Christchurch, New Zealand had an official town wizard.
The town’s wizard is now out of a job.
The word “wizard” comes from the Middle English term “wysard,” which means “wise man.”
Christchurch’s wizard came under fire for unwise comments about women.
(NewsReady.com) – The Wizard of Oz was the first time many people ever heard the term wizard. The 1900 book by L. Frank Baum and 1939 American adaptation of the book were wildly successful. In the 2000s, another magical series hit shelves across the world: Harry Potter.
J.K. Rowling’s Harry Potter series is the best-selling book franchise of all time. The novels made kids around the world fall in love with magic. It was such a popular series there are Harry Potter theme parks in the US.
Although those books and movies made wizardry popular, a New Zealand town had one up on everyone: it had its very own wizard. Had … being the operative word.
In 1974, Ian Brackenbury Channell, known as The Wizard, relocated from Australia to Christchurch, New Zealand. He started standing on a ladder in the Cathedral Square, in the town. At first, the city council was appalled. They tried to have him arrested. But Channell, who would dress up as a false prophet of the Church of England or put on a pointy wizard hat, became incredibly popular. Eventually, the city gave up and made the square a public speaking area.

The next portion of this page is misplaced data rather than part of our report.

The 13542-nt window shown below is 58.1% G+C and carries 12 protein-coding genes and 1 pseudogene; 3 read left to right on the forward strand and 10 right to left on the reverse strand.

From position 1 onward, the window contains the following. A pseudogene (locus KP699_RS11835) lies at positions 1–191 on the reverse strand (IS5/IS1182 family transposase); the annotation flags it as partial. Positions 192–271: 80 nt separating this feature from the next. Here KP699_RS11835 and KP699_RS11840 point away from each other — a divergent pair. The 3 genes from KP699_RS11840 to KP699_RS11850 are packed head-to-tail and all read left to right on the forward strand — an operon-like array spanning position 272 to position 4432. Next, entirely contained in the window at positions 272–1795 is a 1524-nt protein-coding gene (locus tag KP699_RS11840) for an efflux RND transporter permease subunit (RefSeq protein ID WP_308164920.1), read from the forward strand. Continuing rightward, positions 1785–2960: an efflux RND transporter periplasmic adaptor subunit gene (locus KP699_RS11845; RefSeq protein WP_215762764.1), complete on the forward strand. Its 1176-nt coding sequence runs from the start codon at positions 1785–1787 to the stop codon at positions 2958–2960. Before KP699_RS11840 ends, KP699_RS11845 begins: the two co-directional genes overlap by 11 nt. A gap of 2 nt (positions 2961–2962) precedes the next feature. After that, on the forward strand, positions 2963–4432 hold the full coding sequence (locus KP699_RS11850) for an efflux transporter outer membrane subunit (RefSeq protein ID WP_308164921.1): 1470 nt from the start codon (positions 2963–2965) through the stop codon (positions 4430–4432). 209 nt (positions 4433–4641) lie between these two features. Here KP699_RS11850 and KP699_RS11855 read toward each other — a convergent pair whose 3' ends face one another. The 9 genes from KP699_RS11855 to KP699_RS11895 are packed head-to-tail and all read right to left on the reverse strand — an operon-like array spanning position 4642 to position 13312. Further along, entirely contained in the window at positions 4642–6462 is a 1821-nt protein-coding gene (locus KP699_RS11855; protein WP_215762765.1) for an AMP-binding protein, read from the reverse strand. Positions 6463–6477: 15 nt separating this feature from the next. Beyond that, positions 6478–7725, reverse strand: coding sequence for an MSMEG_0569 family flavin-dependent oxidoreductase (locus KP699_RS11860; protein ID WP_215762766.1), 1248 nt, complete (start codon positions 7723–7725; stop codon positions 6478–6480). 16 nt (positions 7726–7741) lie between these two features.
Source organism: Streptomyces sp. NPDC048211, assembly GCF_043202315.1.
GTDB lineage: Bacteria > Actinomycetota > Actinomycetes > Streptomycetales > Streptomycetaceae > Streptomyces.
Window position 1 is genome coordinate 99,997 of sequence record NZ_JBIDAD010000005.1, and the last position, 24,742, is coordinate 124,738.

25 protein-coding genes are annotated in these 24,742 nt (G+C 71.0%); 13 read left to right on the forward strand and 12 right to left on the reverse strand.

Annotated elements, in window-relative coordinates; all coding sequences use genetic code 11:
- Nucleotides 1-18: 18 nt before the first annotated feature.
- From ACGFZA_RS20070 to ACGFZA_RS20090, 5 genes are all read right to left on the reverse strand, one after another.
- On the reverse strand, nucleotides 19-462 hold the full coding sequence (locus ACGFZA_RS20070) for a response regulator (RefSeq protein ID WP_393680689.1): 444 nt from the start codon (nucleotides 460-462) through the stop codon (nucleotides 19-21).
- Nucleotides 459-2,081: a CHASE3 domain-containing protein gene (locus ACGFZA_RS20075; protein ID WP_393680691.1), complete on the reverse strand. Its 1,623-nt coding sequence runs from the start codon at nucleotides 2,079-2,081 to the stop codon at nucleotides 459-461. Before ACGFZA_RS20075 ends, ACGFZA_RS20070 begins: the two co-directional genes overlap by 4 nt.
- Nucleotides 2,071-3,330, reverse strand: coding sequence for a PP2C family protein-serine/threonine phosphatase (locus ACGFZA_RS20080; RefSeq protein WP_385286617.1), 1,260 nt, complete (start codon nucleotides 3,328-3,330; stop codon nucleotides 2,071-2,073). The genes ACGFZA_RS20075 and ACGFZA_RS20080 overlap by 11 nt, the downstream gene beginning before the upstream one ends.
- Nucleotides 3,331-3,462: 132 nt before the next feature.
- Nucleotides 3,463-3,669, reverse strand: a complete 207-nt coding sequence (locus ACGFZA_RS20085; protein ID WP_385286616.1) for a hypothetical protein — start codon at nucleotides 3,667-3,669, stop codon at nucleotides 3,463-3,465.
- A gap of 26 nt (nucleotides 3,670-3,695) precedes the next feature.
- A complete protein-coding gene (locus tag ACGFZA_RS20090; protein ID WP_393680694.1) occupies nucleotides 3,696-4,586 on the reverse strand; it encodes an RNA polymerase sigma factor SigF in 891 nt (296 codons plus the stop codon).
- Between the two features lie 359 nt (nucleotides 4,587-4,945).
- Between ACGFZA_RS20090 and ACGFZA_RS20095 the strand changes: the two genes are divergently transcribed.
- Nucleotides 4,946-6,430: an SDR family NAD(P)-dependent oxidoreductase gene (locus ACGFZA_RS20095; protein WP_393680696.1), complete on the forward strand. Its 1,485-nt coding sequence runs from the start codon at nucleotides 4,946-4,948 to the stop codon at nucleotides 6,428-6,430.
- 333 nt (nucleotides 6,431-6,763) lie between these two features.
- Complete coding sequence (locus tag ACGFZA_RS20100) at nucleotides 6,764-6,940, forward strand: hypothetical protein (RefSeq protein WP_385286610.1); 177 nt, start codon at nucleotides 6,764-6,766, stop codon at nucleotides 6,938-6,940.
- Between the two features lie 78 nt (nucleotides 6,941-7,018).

Then, in 1982, the New Zealand Art Gallery Directors Association called him a living work of art. In 1990, Mike Moore, the prime minister at the time, wrote to Channell and asked him to become the Wizard of New Zealand.
In 1998, Christchurch City Council put him on the payroll and he started earning money for his role. He earned $16,000 NZ per year to “provide acts of wizardry and other wizard-like services – as part of promotional work for the city of Christchurch.” He has performed during the most extreme times and he was also awarded the Queen’s Service Medal in the 2009 Queen’s Birthday Honours.
Sadly, all good things must come to an end. Christchurch has parted ways with The Wizard. Lynn McClelland, the council’s assistant chief executive, announced the end of the contract. She said he will receive his final payment in December and didn’t express any malice.
However, there’s speculation that the 88-year-old wizard lost his job because of jokes he’d made about women. In April, he’d said he loved women, but they bruise too easily. He explained he never hit one and advised men against doing it as well because they’d tell their friends and get the man into trouble.
The Wizard said the city didn’t think he fit “the vibe” anymore because they are “old bureaucrats and everyone likes me and no one likes them.” He promised to stick around town, much to the residents’ delight.
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